You won’t blame for wanting to get away, right? I mean, on Tuesday, January 7, The Weather Channel said Ann Arbor was -3 degrees with a wind chill of -26. This isn’t what I signed up for in moving here. Oh wait, I guess it was. So let me try to take advantage of my surroundings: Never having been outside when it feels like -26 (that I can remember), I went out in the morning and did some science experiments. First I slowly poured a cup of water out to see if it would freeze before it hit the ground. It didn’t. Then I threw the rest of the cup into the air to see if it would turn to snow before hitting the ground. It didn’t. I may have seen a few white wisps come off the water pellets. But it also could have been my eyes seeing what my mind really wanted to see. So there you go!
Oh, you wanted to hear about the other ways I took advantage of the sub-zero weather? There aren’t any. Not that I was lazy and decided to avoid the arctic tundra (although I wouldn’t blame you for making that assumption). There just literally are no other advantages to this temperature besides doing sixth grade science experiments. So if anyone has any other “earth science” tests I can run with minimal equipment, I’m ALL EARS.
Instead we went to Texas! Yay! It was like summer there. Not really, but by comparison.
We were in for a low-key weekend of hanging out with my sister and going to dinner with some work friends.
The Houston Bridal Extravaganza Show!! Woo woo!!
A bridal expo is not normally a place I would ever consider going, and I may have even laughed at other people (probably behind their backs) who would think about attending such a debacle. So when my sister asked if I wanted to go, of course I had to say YES!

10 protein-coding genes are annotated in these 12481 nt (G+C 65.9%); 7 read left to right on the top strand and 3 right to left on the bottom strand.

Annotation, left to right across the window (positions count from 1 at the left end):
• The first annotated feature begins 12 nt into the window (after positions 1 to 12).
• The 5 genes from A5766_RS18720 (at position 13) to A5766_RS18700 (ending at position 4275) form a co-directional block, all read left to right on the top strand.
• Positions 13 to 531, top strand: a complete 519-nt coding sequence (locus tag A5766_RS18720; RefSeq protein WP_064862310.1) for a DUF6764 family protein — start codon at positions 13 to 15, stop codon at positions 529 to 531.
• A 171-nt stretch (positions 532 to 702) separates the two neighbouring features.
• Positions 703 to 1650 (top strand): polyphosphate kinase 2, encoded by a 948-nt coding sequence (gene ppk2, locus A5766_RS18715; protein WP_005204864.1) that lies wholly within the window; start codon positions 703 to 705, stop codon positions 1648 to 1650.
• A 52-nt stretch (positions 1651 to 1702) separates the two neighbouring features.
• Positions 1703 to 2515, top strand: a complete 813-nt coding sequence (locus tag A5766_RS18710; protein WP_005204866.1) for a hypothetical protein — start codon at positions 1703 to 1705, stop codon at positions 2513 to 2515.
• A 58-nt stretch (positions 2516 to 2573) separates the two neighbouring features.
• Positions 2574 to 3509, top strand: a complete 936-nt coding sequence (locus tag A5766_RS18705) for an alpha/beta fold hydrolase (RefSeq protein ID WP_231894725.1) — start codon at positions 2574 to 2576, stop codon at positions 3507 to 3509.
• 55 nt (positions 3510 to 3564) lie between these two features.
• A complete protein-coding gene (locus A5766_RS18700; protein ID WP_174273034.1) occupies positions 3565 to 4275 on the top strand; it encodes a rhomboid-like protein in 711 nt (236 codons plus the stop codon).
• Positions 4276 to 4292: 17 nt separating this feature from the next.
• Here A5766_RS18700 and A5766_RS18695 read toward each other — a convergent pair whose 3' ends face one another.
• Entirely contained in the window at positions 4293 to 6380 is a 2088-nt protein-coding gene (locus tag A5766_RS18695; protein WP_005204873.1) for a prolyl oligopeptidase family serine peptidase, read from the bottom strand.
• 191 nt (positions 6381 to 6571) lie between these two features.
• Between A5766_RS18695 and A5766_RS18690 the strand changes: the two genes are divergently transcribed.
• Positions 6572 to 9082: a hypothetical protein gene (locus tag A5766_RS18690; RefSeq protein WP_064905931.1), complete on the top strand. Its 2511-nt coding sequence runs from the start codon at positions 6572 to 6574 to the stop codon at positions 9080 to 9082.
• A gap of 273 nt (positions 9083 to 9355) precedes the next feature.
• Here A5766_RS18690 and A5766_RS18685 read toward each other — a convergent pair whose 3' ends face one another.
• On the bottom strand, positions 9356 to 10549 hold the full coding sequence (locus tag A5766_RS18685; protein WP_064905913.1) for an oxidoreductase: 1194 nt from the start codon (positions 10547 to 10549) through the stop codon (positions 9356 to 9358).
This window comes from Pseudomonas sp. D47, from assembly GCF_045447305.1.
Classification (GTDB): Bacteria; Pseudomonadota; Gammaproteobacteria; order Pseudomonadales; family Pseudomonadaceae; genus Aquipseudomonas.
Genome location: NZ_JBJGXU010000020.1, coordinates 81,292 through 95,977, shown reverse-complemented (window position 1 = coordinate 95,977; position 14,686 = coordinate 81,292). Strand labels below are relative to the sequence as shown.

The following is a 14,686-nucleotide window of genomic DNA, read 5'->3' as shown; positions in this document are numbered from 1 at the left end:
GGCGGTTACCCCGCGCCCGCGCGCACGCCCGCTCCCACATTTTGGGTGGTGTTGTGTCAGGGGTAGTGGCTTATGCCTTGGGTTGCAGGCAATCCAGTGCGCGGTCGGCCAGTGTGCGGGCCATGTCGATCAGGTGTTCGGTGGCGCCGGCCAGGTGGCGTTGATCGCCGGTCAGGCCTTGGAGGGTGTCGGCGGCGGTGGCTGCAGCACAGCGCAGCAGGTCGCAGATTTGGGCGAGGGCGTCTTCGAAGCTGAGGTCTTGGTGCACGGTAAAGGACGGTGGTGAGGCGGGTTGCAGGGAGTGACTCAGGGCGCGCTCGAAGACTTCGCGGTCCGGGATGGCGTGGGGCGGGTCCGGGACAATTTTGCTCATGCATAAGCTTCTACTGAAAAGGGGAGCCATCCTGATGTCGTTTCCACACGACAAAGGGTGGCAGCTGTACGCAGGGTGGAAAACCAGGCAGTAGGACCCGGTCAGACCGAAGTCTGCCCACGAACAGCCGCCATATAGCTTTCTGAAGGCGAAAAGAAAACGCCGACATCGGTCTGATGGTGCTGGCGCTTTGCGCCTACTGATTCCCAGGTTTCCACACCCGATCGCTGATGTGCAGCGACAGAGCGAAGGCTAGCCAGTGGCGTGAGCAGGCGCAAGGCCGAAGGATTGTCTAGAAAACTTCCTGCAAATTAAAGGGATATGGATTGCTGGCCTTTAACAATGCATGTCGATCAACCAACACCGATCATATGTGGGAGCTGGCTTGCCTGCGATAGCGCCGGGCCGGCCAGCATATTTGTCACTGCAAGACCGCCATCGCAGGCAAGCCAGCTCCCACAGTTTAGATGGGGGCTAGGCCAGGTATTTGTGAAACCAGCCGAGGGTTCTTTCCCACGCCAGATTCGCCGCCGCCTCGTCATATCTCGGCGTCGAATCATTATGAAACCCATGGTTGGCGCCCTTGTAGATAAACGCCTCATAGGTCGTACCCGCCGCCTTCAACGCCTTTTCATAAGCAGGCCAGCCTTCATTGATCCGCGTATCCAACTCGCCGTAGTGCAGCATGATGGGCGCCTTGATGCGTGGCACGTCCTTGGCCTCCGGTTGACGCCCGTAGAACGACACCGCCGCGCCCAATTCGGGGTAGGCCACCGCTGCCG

What better place to go to a bridal extravaganza than in Texas, right? Preconceived notions: 1) It’s going to be a cattle herd 2) It’s going to be tacky 3) I will get lots of free samples 4) There will be a lot of cheesy bridal tiaras worn 5) It will be AMAZING people watching. Sounds like an excellent way to spend the day.
We signed up for the more expensive ticket ($20 vs. $12.13 – yes: 12 dollars and 13 cents – tax included I guess) so that we could see Darcy Miller, Editorial Director for Martha Stewart Weddings, speak.
Our tickets said to arrive by 10:30am for the 11:30am talk, so I’m thinking, Whoa, this place is going to be packed and this woman must be presenting to an auditorium or something.
Nope. We got there around 10:45 and breezed right in. Literally, we were the only people entering the special “VIP” area for those who had bought the more expensive tickets, and thus we were bombarded with “helpful” volunteers wielding clipboards asking us to fill out detailed information about ourselves and our wedding plans (sorry for the ensuing junk mail, Mark).
We were then led up to a kiosk where we could have what looked to be envelope return labels printed. They were like, “You get 30 labels for free, and then you can buy more for $5.” My sister and I were like, “What are you talking about? Why would I need address return labels, and why would I ever consider buying these?” It was as if we were bridal show experts and should know ALL about labels. Um.
It was explained to us that they printed these labels so when we were going to various vendor booths, we wouldn’t have to write out our information over and over again, we could just affix an address label to the sign up sheet, and voila, we’d be added to whatever mailing lists we wanted! I used a total of 3 labels. My sister used 1.